A TOPOLOGICAL CHERN-WEIL THEORY 3
ory of characteristic classes, we work with specific cocycles, where the
influence of local geometry on the global topology may be discerned.
In comparison to the classical Chern-Weil theory, our work is carried
out at the small scale rather than the infinitesimal one; this allows it a
wider domain of application. From this point of view we hope that our
approach to the geometry of principal bundles will benefit the teaching
of differential geometry. As the theory of difference equations is more
elementary than that of differential equations, so the notions of con-
nection, curvature etc. are, we believe, easier to comprehend in a local-
geometric theory than are their infinitesimal counterparts in standard
differential geometry. In fact our work could be viewed as a systematic
extension of the observation one usually makes when teaching a first
course in differential geometry, that curvature is the infinitesimal form
of the defect in parallel translation around a rectangle.
Now curvature is an essentially Lie-algebraic concept: the curvature
tensor incorporates the fact that there is a finite dimensional vector
space, with a (multi)-linear product operation, which gives a faithful
infinitesimal picture of the group operation near the identity. This is
where the differentiability of a Lie group comes into play. In our con-
struction, finite-dimensionality becomes the requirement that the group
G under consideration be homologically finite in the sense mentioned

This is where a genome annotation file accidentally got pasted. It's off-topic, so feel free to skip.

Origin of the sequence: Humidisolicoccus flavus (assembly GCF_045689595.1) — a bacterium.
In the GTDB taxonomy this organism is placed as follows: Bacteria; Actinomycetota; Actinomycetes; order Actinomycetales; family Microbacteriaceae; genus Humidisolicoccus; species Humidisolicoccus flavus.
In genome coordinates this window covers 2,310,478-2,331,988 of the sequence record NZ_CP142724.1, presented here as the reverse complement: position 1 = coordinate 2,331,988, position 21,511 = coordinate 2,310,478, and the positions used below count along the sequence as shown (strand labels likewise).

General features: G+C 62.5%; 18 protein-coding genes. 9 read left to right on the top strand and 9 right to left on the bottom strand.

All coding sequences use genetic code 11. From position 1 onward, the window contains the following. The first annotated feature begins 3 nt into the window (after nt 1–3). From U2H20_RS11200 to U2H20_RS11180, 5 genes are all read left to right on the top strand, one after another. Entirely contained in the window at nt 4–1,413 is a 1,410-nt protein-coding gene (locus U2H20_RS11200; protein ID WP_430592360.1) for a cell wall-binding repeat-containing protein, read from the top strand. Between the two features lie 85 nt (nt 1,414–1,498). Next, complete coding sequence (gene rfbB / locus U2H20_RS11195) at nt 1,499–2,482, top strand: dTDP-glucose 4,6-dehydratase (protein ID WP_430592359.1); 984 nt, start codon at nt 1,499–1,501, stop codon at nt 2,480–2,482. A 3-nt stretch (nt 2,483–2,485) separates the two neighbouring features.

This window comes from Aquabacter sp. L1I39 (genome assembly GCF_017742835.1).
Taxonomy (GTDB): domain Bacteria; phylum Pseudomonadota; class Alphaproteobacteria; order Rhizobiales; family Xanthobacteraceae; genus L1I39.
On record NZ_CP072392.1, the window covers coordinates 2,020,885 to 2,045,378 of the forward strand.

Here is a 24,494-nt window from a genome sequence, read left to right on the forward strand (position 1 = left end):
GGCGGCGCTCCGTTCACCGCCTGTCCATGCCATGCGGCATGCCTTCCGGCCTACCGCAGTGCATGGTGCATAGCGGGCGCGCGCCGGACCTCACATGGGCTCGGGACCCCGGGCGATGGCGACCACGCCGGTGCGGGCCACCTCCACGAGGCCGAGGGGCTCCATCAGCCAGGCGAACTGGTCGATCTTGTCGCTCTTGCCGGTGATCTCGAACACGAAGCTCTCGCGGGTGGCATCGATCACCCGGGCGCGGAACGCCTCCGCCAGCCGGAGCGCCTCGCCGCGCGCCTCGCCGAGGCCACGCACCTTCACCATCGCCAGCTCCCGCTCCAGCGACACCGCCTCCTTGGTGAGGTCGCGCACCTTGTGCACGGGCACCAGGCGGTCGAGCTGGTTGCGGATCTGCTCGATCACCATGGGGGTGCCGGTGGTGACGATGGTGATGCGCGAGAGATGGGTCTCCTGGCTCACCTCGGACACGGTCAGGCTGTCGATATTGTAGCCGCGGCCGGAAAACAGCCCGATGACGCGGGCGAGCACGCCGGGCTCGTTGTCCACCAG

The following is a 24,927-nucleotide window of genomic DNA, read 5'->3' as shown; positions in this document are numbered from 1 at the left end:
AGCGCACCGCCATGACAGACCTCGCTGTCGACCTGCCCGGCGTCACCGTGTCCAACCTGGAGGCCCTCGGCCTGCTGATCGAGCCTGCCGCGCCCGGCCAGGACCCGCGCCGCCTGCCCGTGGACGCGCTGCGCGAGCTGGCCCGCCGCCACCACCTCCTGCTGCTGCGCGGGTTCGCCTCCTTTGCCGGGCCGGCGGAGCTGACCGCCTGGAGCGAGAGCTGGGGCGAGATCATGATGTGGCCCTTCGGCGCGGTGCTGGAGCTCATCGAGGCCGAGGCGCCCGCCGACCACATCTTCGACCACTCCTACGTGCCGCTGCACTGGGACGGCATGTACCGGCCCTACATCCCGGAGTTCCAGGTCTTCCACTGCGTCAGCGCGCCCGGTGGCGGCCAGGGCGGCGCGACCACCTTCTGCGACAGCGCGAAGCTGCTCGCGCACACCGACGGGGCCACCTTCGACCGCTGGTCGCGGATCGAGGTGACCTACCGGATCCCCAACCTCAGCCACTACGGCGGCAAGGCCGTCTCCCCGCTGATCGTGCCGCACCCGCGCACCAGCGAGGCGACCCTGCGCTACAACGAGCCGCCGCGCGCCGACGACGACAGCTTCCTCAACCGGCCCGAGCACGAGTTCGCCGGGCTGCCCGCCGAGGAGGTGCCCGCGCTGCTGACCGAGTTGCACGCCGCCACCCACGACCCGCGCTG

above. Then for the Lie algebra we can substitute a (finite) system of
s.h.m. representatives for the generators of the cohomology of G [36].
Here is an outline of the rest of this work. Our method of calculat-
ing characteristic classes, like the algebraic-topological and differential-
geometric ones, also has a universal and a particular part.
Universal: The basic object we work with is C/*, the singular complex
of G. The group acts on its singular complex, and we take g* = Q*/G as
the topological Lie algebra of G. Milgram ([23]) defines a model of the
universal G-bundle; on its total space we construct geometrically a cell
complex £* which turns out to be the acyclic bar construction on Q*.
The group acts here also, and we take Tg* = £*/G as the topological
tensor algebra of G. Then following a construction of Stasheff's ([33])
we define the invariant subalgebra /(g*); this is where we use the system
of s.h.m. representatives of the generators of the cohomology of G.
Stasheff's work guarantees that /(g*) ^ H*(BG]H).
Particular: Let £ = (riE —• X) be a principal G-bundle; we take
as local geometric data for £ a triangulation A of X , a local ordering o
of the vertices of A, and a parallel transport function V for £ defined
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